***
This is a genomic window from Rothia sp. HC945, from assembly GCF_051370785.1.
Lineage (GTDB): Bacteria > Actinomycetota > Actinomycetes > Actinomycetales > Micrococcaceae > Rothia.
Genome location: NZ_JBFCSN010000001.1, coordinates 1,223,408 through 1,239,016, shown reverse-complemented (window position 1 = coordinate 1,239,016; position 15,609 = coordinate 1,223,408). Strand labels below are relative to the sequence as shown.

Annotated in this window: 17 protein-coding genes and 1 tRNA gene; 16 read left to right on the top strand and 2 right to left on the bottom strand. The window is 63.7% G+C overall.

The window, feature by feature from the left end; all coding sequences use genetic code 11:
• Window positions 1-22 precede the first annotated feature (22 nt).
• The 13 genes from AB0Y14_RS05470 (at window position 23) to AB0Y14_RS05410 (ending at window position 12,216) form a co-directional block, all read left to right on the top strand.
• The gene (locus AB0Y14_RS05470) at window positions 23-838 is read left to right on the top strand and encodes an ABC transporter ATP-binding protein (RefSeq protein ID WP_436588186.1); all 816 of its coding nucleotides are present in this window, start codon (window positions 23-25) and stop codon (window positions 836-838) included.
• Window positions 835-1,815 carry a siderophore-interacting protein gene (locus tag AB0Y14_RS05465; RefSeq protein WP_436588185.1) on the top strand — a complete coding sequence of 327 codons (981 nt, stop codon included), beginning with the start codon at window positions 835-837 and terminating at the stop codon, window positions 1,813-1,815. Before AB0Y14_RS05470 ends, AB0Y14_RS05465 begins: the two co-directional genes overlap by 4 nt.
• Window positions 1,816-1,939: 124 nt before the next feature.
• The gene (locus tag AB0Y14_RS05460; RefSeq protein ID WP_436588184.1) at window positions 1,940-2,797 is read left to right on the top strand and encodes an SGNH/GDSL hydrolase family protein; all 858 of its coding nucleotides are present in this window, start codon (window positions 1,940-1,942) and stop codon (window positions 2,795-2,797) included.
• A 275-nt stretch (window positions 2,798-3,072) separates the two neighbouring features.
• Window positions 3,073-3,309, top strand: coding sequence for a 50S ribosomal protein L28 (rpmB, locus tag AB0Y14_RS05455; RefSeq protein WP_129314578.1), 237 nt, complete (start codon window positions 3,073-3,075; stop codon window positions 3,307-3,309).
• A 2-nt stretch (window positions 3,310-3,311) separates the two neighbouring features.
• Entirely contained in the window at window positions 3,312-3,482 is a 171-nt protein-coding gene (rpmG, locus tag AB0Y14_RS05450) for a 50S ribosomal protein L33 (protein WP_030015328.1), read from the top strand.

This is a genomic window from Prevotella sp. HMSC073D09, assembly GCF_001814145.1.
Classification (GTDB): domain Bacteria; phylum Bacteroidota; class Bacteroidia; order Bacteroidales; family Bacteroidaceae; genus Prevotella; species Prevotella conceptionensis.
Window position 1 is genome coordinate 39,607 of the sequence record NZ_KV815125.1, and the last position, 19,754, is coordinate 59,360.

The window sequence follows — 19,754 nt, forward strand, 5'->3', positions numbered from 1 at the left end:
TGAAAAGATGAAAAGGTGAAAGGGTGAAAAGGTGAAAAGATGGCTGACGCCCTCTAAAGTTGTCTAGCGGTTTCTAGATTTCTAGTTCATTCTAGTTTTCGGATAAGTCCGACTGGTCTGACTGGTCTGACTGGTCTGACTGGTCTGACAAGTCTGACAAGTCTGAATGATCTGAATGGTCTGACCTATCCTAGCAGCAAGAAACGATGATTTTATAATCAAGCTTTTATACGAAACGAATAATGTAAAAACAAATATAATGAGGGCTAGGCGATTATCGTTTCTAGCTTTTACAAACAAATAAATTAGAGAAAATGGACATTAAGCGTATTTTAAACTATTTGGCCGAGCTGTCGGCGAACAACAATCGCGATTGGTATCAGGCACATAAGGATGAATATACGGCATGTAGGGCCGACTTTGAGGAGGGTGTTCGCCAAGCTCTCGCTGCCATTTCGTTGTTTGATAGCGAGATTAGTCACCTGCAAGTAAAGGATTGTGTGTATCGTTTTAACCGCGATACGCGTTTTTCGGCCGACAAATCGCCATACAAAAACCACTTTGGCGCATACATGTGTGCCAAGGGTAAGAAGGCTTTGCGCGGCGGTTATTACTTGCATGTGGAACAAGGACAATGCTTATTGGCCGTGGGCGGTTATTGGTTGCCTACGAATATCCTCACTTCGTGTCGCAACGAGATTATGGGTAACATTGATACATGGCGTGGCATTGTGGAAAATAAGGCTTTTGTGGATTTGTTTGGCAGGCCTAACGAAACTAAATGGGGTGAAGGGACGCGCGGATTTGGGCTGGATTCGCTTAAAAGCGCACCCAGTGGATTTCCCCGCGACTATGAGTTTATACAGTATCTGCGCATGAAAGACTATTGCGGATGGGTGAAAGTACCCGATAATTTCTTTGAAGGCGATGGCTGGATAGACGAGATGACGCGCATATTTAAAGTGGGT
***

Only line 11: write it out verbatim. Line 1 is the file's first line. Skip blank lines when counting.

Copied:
• The gene (locus tag AB0Y14_RS05460; RefSeq protein ID WP_436588184.1) at window positions 1,940-2,797 is read left to right on the top strand and encodes an SGNH/GDSL hydrolase family protein; all 858 of its coding nucleotides are present in this window, start codon (window positions 1,940-1,942) and stop codon (window positions 2,795-2,797) included.